Player Spotlight: Jandrix

With the release of each new big-budget multiplayer game, there’s always that potential emergence of an entirely new competitive community. In the eyes of many, no case is so prevalent in recent years than that of Overwatch, Blizzard’s latest title. eSports have arguably never been bigger, particularly in South Korea, where pro-gamers are akin to pop idols, oftentimes earning just as much money, fame, and press-following. But not every pro-level player streams, plays pro, or has username notoriety. Some players prefer to live quieter lifestyles, setting and achieving personal goals set out of sheer appreciation for the game. A relatively unrecognized name in the Overwatch community, but a name to know nonetheless is that of an Overwatch Grandmaster, Benjamin Mendez — username: Jandrix.

Hello, I am Jandrix, a Grandmaster Overwatch player.

Do you have any pre-game rituals, particularly for competitive play?

I don’t have any rituals so to speak. I simply like to make sure I’m wide awake before I queue for competitive. I’ll have coffee or some sort of caffeinated drink and make sure I’m not playing on an empty stomach. I also want to be free to focus on playing and will do any sort of chores or errands ahead of time, so I’m not thinking about having to do it later. My best advice in this regard would be to take note of any day you’re playing particularly well and remember what you did before you started playing and take from that.

How many hours would you say you play a week?

Nowadays I probably play Overwatch on average somewhere around 20 hours a week.

Lately, Path of Exile challenge leagues have lined up perfectly with Overwatch competitive seasons leading to me splitting my time more than I would like. When it first launched, I was playing more like 40 hours a week or more.

If you had to choose a favorite character to play as, who would you choose?

My favorite character overall would be Genji. There are a lot of close seconds, but Genji has consistently been my go-to hero for a long time now. He has a very active playstyle that is very fun and rewarding. Good awareness leads to easy kills on unsuspecting players and he easily punishes poor positioning. Flankers are strong because they create chaos if the enemy team isn’t coordinated enough giving your team an easier time in fights. And I like that he gives me every opportunity to outplay my opponents. How well you do on Genji is almost entirely up to you.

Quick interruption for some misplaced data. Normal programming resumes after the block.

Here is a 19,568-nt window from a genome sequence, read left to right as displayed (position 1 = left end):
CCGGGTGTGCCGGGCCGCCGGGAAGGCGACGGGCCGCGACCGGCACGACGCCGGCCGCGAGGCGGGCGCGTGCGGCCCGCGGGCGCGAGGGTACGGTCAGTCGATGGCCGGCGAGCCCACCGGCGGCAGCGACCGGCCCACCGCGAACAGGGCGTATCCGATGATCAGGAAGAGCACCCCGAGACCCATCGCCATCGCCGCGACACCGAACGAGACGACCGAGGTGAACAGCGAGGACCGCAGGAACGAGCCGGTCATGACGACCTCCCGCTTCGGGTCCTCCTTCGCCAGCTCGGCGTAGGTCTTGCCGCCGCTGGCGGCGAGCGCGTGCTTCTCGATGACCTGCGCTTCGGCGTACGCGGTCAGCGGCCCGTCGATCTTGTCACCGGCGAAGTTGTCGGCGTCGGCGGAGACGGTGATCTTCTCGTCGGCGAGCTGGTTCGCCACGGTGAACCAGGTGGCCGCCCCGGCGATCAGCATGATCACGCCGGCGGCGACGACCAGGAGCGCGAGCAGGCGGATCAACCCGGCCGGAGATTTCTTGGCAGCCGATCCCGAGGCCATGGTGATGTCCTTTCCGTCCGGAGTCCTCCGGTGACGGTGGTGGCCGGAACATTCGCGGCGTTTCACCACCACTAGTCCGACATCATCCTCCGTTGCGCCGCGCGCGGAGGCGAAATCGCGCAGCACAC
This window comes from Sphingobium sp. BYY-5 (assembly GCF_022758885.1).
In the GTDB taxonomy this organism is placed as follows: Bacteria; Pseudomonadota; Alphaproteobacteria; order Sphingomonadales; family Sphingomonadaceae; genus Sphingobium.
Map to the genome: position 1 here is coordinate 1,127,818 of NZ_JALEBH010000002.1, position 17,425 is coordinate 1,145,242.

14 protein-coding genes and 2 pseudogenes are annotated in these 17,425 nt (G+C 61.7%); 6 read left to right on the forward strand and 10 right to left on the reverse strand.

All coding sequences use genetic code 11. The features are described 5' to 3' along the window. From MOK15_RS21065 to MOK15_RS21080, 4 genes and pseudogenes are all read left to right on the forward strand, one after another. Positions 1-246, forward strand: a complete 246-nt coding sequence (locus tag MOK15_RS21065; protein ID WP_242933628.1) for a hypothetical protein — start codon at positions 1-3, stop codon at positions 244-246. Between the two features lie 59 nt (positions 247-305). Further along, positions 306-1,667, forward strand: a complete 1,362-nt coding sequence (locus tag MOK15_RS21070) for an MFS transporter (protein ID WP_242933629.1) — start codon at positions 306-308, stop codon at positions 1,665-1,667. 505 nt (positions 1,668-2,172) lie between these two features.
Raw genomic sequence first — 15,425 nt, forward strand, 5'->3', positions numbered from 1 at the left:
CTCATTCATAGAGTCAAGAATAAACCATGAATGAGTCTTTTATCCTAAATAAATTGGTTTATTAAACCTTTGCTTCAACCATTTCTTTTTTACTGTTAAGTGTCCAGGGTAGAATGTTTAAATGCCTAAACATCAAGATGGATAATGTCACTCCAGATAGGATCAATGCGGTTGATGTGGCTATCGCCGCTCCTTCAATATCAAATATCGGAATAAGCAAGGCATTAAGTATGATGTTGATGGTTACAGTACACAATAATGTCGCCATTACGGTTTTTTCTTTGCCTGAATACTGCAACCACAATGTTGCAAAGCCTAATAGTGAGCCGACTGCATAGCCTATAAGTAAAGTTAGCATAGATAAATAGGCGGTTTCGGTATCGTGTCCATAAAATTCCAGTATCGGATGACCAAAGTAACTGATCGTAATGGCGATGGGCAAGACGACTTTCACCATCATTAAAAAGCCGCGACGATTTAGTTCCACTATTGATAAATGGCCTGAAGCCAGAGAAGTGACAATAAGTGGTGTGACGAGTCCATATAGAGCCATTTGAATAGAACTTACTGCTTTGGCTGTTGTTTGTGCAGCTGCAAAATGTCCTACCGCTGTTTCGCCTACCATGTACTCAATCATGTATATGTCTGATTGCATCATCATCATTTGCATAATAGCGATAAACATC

Apart from Genji, I value being able to play the entire cast well and I find it easy to do so because every character is so much fun. I think people who only focus on one character are missing out on a large portion of what makes Overwatch such an enjoyable game, but everyone has their preference.

Why do you think some people who enjoy traditional FPS don’t enjoy Overwatch?

Overwatch is a game that blends the FPS and what people call MOBA genre into one, which creates a very unique gameplay experience. Traditional FPS values in a game like Counter Strike or Call of Duty can only take you so far in Overwatch because you’re missing out of half (or more) of the knowledge required. Sure, you may play around your opponents loadout slightly differently, but fundamentally your goal is simply to not get shot. So if you have no background playing games closer to Overwatch, you may feel somewhat lost or think things are “unfair” until you learn the nuances required to stand a fighting chance. Overwatch is not a point-and-shoot deathmatch game; aim will only take you so far, and I feel that’s where Overwatch can lose players looking for a pure FPS experience. Sorry if this is an overly simplified explanation. I hope I got the main point across.

I know you pride yourself on versatility, but do you have any characters you dislike playing?

The only characters I tend to avoid are the overly defensive and campy characters like Symmetra, Torbjorn, and Mercy.

What’s your practice routine?

I don’t have any routine in the classic sense. I play a lot. Nothing is better practice than practical experience. I personally believe the drills or the training bots are only useful for training muscle memory. Instead, I try to go into each game with something I want to focus on improving: whether it’s positioning, map strategy, combos, how I play against certain hero, etc. I try not to let myself go on auto-pilot when I’m playing. I know there is always something in my play that can be improved, so I try to identify and isolate it and then focus on improvement.

For example, recently I felt that my High Noons on McCree have always been wasted or very low impact. So now when I play McCree once I have High Noon I am largely focusing on how to best set it up. “Can I get behind them with a flank ult? Will I die if I try? What can disrupt me? Can I wait for their disruption to be on cooldown? Can any teammate combo with me? Is there a worthy solo ult target?” I force myself to focus on things like this and improve until it becomes automatic, then I can work on the next thing. I’ll generally have something like this, big or small, that I want to improve each time I get in a game.

Your favorite play strategy?